A new addition to Poblado’s Asian food scene has arrived! District 1 Vietnamese restaurant opened its bright red doors on January 2, 2018 to a collective sigh for those of us who have missed the Vietnamese comfort food, pho (pronounced fuh). Large bowls of broth and noodles can now be slurped for lunch or dinner without having to get our passports stamped.
Alex Nhan, owner and chef, named the restaurant after the busiest and most prosperous district in Ho Chi Minh City (still referred to as Saigon by locals and even carries the airport designation of SGN). One of the first things to catch your eye as you enter the restaurant is the painted doors to the kitchen. Inspired from a woodblock painting that Alex found in Hanoi, it’s an outline of a school girl wearing a bamboo hat and carrying the Vietnamese flag. Differently colored umbrellas garnish the interior wall above the kitchen, lending the restaurant a festive and open feel.
Alex and his small staff create pho from recipes handed down from his grandmother using classical cooking techniques and fresh ingredients. Pho is the main attraction at District 1, but there are other choices on the menu, with chalkboard specials offered daily.
The Talent Behind the Restaurant
Alex, a first-generation American, was born to parents who left Vietnam for Los Angeles after the war. Starting from nothing in their new country, Alex’s mother worked in a Starkist tuna factory until his parents could eventually buy a liquor store. Through hard work, his parents put Alex and his three siblings through college. While he was pursuing a finance degree, his parents bought a carniceria (butcher shop), where Alex worked from 5am until it was time to go to his classes. This was Alex’s first brush with the physical activity of culinary arts.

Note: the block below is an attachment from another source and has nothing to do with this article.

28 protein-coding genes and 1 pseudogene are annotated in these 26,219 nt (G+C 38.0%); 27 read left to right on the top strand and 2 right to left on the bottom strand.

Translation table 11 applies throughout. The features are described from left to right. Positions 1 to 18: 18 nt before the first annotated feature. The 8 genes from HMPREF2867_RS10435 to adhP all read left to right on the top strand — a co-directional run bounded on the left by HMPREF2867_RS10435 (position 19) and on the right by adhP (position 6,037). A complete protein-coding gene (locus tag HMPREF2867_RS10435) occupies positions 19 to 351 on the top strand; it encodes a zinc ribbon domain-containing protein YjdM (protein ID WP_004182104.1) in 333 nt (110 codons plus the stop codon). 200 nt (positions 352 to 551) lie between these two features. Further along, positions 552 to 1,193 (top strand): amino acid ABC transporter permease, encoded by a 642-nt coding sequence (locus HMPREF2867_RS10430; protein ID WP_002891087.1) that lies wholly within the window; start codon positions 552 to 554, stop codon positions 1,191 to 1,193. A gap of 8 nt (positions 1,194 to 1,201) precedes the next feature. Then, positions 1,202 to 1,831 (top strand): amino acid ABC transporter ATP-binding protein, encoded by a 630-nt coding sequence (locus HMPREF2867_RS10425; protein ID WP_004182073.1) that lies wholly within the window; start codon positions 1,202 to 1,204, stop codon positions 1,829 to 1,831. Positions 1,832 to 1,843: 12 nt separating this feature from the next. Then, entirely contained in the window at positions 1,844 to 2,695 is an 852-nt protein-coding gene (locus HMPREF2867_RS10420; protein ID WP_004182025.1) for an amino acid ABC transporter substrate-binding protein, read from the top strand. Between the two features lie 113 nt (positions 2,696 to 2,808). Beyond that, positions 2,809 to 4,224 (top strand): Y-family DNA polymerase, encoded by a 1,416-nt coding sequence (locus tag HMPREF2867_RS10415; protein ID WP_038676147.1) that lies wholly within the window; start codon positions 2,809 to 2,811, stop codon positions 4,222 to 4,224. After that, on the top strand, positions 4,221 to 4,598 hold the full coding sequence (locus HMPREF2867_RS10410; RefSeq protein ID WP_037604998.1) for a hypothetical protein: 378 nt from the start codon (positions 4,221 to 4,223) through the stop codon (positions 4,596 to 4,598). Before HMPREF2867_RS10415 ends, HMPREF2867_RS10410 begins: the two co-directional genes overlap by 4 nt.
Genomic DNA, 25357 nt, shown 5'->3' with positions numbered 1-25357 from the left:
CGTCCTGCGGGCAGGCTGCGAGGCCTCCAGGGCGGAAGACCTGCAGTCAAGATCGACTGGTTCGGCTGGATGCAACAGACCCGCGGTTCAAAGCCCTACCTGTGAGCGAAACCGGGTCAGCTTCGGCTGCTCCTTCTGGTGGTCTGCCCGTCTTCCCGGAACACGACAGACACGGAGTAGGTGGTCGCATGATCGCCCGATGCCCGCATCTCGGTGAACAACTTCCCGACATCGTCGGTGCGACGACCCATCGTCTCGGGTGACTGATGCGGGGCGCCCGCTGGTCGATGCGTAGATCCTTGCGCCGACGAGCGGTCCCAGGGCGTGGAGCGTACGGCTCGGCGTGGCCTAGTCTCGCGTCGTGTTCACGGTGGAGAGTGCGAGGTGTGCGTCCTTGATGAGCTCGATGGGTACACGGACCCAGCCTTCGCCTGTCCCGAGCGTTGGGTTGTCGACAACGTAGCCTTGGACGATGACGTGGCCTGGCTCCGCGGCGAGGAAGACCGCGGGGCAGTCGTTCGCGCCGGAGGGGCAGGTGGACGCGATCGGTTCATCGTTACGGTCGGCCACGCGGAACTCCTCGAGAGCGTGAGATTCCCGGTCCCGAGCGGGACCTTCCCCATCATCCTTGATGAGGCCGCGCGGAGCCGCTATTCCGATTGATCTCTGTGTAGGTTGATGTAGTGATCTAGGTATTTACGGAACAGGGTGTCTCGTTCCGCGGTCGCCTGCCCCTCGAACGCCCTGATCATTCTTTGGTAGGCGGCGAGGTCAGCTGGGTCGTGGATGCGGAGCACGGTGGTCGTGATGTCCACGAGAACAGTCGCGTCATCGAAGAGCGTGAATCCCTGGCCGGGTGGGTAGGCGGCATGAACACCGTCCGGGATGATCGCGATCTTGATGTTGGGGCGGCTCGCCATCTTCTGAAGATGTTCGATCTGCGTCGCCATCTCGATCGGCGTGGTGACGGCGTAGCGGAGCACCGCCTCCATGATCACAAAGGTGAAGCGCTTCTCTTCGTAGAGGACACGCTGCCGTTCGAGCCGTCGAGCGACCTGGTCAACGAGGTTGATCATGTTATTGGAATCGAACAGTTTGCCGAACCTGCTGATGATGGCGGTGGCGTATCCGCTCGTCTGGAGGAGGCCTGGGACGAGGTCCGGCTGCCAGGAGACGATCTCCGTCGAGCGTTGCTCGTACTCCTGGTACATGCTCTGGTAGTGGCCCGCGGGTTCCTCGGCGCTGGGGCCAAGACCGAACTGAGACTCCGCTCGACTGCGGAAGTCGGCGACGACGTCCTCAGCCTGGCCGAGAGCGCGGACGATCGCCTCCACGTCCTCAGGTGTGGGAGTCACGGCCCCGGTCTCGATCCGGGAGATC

After a career as a business analyst, Alex traveled and worked as a cook whenever money was needed. He then studied at The Sushi Academy in California, but sushi didn’t feel like the right fit. After a visit two years ago to Medellin, Alex fell in love with the city, people and climate, but noticed Asian cuisine choices were lacking. He saw the opportunity to revisit his cultural roots and bring authentic Vietnamese food to a growing and dynamic city. And yes, we’re ready for it!
Pho, the star of the menu, is served in four variations. Special Beef Pho (Pho Dac Biet), Rare Beef Pho (Pho Tai), Chicken Pho (Pho Ga) and Vegetarian Pho (Pho Chay). The rich and fragrant broth for each pho is made specifically of beef, chicken or dried shitake for the vegetarian. All are served over rice vermicelli noodles with either sliced rare beef and beef brisket, tender shredded chicken breast, or, for the vegetarian pho, organic tofu, mushrooms and fresh vegetables. Fresh herbs, bean sprouts, lime wedges and jalapeño slices are served on the side. All pho are 27,000 COP ($9.81), which may seem pricey, but the bowls are large and can easily be shared.
If pho isn’t your thing or you’re craving something a little different, there’s Sautéed Pork with Noodles (Bun Thit Heo), also 27,000 COP ($9.81), and Spring Rolls (Goi Cuon), 15,000 COP ($5.25) for three rolls. The spring rolls have pork belly, shrimp, rice vermicelli noodles and fresh herbs wrapped in rice paper and are served with a peanut dipping sauce. These can be ordered vegetarian with shitake mushrooms and pickled carrots.
For beverages, no Vietnamese restaurant would be complete without Vietnamese iced coffee with condensed milk, 6,000 COP ($2.10), or you can opt for Thai iced tea. There are a few beers available and white wine by the glass. So far, no desserts, but we can hope that Chef Alex will find room in his small kitchen to produce a few for the future!
Hours and Location
Carrera 33 # 7-135 Vía Jardín, Medellín, Antioquia
Hours: Monday – Thursday, 12pm – 9pm; Friday, 12pm – 10pm; Saturday, 5pm – 10pm; closed Sunday
District 1 should be on your list of restaurants to try if you’re looking for an authentic Vietnamese experience or if you’re trying pho for the first time. Chef Alex uses only the best ingredients and utilizes classical cooking methods which require time and patience. There’s something for everyone, and, as an added bonus, all of the pho are gluten free! (Only the pork noodle dish and the peanut dipping sauce contain gluten due to the added wheat in the hoisin sauce.)
Still hungry for more local Asian food? Check out Shelly’s review of Bao Bei.
Have you tried District 1 or do you have another favorite Asian restaurant in Medellin? Tell us all about your dining experience in the Comments below!